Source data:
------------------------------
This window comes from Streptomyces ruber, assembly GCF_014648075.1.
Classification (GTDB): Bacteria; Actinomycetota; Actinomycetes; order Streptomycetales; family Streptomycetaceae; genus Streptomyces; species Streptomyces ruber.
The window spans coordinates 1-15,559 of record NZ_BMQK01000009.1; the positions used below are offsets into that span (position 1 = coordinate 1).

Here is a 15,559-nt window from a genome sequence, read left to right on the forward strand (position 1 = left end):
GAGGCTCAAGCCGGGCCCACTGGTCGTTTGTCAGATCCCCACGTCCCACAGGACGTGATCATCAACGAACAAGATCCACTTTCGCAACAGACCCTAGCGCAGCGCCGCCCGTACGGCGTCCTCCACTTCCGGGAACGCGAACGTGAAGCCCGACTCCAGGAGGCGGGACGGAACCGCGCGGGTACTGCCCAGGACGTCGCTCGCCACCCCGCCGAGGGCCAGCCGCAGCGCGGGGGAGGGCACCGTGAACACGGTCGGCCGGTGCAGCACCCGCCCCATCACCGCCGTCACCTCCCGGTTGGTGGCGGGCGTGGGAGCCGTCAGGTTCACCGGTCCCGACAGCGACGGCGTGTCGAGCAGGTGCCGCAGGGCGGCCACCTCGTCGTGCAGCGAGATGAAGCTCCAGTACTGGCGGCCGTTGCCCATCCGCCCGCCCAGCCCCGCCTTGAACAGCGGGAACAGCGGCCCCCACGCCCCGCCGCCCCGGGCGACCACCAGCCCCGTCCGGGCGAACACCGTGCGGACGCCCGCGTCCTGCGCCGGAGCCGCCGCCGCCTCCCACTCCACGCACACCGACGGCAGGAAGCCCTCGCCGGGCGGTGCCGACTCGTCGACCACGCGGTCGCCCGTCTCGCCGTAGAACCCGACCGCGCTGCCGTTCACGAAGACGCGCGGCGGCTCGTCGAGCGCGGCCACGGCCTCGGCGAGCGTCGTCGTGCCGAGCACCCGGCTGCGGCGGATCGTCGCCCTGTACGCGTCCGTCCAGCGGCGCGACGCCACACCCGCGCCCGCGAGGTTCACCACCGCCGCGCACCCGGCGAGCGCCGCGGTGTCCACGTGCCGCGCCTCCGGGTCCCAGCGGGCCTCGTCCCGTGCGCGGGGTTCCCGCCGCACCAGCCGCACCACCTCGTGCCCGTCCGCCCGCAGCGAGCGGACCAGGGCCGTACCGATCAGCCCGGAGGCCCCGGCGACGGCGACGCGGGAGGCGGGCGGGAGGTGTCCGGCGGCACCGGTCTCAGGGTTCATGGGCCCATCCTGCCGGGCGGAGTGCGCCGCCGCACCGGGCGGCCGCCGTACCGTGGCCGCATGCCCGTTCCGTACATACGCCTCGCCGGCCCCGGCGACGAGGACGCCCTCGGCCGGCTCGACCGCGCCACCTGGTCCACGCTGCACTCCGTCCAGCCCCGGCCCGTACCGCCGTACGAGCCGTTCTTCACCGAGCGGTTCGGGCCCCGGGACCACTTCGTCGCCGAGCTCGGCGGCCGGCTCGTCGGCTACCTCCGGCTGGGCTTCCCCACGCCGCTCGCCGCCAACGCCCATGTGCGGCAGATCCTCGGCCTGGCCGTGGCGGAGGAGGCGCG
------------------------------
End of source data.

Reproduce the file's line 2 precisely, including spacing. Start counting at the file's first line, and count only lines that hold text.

Classification (GTDB): Bacteria; Actinomycetota; Actinomycetes; order Streptomycetales; family Streptomycetaceae; genus Streptomyces; species Streptomyces ruber.